In 1983, two 13-year old boys formed a band that would record fewer than a dozen songs in their two-year history. Never performing live, the duo's creations were preserved on a cheap cassette tape. Typically, a handful of friends would hear the tape and the story would end there. Not so with this band.
The songs of The Michus would be played on college radio stations, even charting across the ocean. Web sites would be devoted to the band ensuring that their music lives on in perpetuity while a new generation discovers their unique sound.
The Michus consisted of Kurt Speers and Ian McGaughey. Kurt played guitar and sang, while Ian played bass and drums (if you call pounding on the floor next to a microphone playing drums). The music generally revolved around three of four chords and lyrics were improvised on the spot. They employed an astonishingly primitive method of multi-tracking, almost always allowing themselves just one take for each pass.
So why is it that such a simplistic duo with only a handful of crudely recorded songs has enjoyed nearly 20 years of longevity? We sat down with Ian McGaughey to get some answers.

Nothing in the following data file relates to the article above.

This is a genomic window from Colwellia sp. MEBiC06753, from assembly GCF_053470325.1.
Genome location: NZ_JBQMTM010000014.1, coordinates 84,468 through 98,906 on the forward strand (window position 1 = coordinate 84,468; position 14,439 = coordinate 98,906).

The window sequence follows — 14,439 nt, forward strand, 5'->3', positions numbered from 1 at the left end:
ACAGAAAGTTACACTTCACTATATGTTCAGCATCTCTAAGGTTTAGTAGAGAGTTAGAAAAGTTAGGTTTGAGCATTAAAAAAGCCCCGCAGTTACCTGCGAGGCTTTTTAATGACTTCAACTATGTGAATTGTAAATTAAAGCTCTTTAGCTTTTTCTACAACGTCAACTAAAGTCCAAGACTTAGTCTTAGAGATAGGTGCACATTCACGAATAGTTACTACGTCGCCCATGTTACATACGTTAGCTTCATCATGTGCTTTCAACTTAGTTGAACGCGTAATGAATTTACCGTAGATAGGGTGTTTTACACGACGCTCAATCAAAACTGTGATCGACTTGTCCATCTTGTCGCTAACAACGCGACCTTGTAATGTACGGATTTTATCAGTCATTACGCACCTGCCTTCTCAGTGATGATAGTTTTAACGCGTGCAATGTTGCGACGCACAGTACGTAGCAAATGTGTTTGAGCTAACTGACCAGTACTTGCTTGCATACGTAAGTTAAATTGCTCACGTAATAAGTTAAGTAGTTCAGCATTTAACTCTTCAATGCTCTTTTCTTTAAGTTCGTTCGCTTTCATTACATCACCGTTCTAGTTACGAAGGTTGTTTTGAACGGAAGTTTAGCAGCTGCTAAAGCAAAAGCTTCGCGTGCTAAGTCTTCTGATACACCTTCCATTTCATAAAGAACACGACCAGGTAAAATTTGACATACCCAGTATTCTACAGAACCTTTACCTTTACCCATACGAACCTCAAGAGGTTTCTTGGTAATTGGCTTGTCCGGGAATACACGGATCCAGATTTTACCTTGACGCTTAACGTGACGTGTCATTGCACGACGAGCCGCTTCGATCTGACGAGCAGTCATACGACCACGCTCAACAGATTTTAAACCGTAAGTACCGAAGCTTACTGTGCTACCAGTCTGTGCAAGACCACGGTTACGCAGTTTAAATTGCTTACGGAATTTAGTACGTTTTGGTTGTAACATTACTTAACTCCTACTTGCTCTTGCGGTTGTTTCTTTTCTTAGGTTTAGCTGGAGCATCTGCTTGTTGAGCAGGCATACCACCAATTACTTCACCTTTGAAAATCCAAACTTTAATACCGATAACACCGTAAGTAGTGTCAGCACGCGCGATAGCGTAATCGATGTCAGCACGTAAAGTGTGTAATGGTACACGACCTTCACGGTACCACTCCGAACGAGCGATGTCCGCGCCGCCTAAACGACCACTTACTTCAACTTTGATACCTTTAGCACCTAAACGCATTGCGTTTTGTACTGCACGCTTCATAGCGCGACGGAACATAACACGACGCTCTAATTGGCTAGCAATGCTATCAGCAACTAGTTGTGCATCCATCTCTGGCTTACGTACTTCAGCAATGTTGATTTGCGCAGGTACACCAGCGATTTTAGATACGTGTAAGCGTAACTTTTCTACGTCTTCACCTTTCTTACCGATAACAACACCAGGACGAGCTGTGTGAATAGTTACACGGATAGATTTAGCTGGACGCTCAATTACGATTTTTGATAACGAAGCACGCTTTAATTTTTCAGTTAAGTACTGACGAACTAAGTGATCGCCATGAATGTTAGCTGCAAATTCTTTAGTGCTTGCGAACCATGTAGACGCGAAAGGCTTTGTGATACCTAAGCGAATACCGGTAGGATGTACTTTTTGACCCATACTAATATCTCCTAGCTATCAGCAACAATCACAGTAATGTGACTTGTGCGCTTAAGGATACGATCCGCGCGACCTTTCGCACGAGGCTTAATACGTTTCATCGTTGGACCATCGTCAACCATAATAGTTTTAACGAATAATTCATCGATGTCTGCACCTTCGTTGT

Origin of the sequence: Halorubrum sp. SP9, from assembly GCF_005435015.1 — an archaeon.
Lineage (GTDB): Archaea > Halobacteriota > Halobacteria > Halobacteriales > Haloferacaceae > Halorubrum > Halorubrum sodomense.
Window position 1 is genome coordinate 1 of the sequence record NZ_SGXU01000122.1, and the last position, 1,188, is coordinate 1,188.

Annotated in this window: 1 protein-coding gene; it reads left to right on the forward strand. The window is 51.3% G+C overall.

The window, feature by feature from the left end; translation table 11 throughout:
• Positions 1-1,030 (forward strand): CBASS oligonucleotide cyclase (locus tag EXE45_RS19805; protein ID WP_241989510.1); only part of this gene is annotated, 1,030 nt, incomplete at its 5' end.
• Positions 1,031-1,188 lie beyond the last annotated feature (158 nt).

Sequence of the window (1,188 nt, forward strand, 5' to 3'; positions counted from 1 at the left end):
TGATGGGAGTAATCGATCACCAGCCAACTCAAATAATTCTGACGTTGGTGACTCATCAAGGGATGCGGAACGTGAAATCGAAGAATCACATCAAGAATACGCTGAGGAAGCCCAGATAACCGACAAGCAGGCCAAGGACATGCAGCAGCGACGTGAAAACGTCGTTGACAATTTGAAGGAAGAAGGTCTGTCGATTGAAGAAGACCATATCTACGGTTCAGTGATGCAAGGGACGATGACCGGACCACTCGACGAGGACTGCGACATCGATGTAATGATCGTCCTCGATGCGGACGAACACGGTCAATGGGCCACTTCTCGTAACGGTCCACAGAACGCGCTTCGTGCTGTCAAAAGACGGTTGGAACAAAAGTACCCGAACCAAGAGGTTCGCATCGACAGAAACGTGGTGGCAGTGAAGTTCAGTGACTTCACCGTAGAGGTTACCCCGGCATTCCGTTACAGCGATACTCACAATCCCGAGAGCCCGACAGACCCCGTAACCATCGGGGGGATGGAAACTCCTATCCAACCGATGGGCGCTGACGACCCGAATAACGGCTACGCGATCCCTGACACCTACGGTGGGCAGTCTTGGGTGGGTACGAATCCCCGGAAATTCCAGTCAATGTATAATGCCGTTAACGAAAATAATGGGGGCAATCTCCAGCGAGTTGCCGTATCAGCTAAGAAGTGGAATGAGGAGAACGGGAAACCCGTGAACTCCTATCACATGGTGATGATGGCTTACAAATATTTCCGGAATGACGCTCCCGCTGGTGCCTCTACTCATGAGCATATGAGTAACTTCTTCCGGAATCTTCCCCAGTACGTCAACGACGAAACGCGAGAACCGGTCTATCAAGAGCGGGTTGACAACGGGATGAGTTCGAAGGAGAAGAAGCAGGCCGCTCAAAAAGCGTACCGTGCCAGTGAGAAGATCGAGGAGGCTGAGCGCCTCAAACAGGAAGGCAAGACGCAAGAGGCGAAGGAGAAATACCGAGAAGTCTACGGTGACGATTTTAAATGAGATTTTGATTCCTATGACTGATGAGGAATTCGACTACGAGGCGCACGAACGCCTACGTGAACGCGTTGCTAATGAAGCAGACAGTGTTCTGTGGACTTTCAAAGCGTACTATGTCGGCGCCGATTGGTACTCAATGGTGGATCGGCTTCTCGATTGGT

Q: How did you and Kurt get started with the band?
Ian: Kurt and I had been friends since we could talk, and we hung out all the time growing up. When I turned 13 in 1983, my dad bought me an electric bass. The thing
was huge. There's a picture of me with this thing somewhere and it's bigger than me. I remember it was a Diamond — that was the brand name.
Right around the same time, Kurt's dad bought him a Peavy electric guitar that had an amp built right into the guitar case. It was hilarious. So being two new musicians — and I use that term loosely here — it was only natural that we form a band.
Q: What exactly does the name "The Michus" mean?
Ian: Oh, man. That's a crazy one. Somehow we had made up a word — michi — that described people who were doing this pseudo-macho thing...like the guys who had pickup trucks jacked way up on huge tires or were basically like hicks from out of the hills. They were michi. The people who weren't like that were michu, so we were michus. Makes perfect sense, doesn't it? Well, it did in our 13-year-old minds.
Q: Who wrote the songs?
Ian: I think I was generally more behind writing the music, but Kurt was solely in charge of the lyrics. He had this natural genius for just coming up with this incredible stuff off the top of his head while the tape was rolling. It was incredible.
Q: Can you give me an example of what you call Kurt's lyrical genius?
Ian: Wow. I don't know where to begin. I guess I could start at the very beginning. We recorded a test track once, even before we had our instruments. I played a piano
at my dad's house for music and Kurt of course sang. It was called "Joe Fred" and was only rediscovered a few years ago. I remember his lyrics word for word.
This is the story of Joe Fred.
He was born in a house.
He killed his mother and shot his dog
Then he went away.